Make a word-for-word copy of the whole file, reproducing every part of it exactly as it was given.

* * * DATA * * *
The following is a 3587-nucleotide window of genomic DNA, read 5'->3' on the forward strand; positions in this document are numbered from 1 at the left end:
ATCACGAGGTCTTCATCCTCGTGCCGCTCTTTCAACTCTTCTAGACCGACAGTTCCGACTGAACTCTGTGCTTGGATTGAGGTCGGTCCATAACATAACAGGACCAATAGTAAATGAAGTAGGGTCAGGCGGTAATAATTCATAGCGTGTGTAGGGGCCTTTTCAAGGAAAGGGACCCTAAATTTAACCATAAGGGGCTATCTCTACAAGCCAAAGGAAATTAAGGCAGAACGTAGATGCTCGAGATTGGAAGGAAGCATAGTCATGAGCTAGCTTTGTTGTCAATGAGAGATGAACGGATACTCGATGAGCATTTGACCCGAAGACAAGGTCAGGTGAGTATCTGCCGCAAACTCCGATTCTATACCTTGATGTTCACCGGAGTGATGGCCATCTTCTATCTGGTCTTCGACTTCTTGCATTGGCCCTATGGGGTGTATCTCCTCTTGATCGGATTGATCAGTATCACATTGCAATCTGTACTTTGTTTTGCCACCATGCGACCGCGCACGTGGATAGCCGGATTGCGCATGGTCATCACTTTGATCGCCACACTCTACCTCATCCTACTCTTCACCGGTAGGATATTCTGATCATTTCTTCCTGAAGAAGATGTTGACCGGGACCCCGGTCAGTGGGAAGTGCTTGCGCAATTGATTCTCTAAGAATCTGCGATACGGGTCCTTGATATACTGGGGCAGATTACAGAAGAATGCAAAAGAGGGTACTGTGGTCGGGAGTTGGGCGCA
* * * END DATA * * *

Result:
The following is a 3587-nucleotide window of genomic DNA, read 5'->3' on the forward strand; positions in this document are numbered from 1 at the left end:
ATCACGAGGTCTTCATCCTCGTGCCGCTCTTTCAACTCTTCTAGACCGACAGTTCCGACTGAACTCTGTGCTTGGATTGAGGTCGGTCCATAACATAACAGGACCAATAGTAAATGAAGTAGGGTCAGGCGGTAATAATTCATAGCGTGTGTAGGGGCCTTTTCAAGGAAAGGGACCCTAAATTTAACCATAAGGGGCTATCTCTACAAGCCAAAGGAAATTAAGGCAGAACGTAGATGCTCGAGATTGGAAGGAAGCATAGTCATGAGCTAGCTTTGTTGTCAATGAGAGATGAACGGATACTCGATGAGCATTTGACCCGAAGACAAGGTCAGGTGAGTATCTGCCGCAAACTCCGATTCTATACCTTGATGTTCACCGGAGTGATGGCCATCTTCTATCTGGTCTTCGACTTCTTGCATTGGCCCTATGGGGTGTATCTCCTCTTGATCGGATTGATCAGTATCACATTGCAATCTGTACTTTGTTTTGCCACCATGCGACCGCGCACGTGGATAGCCGGATTGCGCATGGTCATCACTTTGATCGCCACACTCTACCTCATCCTACTCTTCACCGGTAGGATATTCTGATCATTTCTTCCTGAAGAAGATGTTGACCGGGACCCCGGTCAGTGGGAAGTGCTTGCGCAATTGATTCTCTAAGAATCTGCGATACGGGTCCTTGATATACTGGGGCAGATTACAGAAGAATGCAAAAGAGGGTACTGTGGTCGGGAGTTGGGCGCA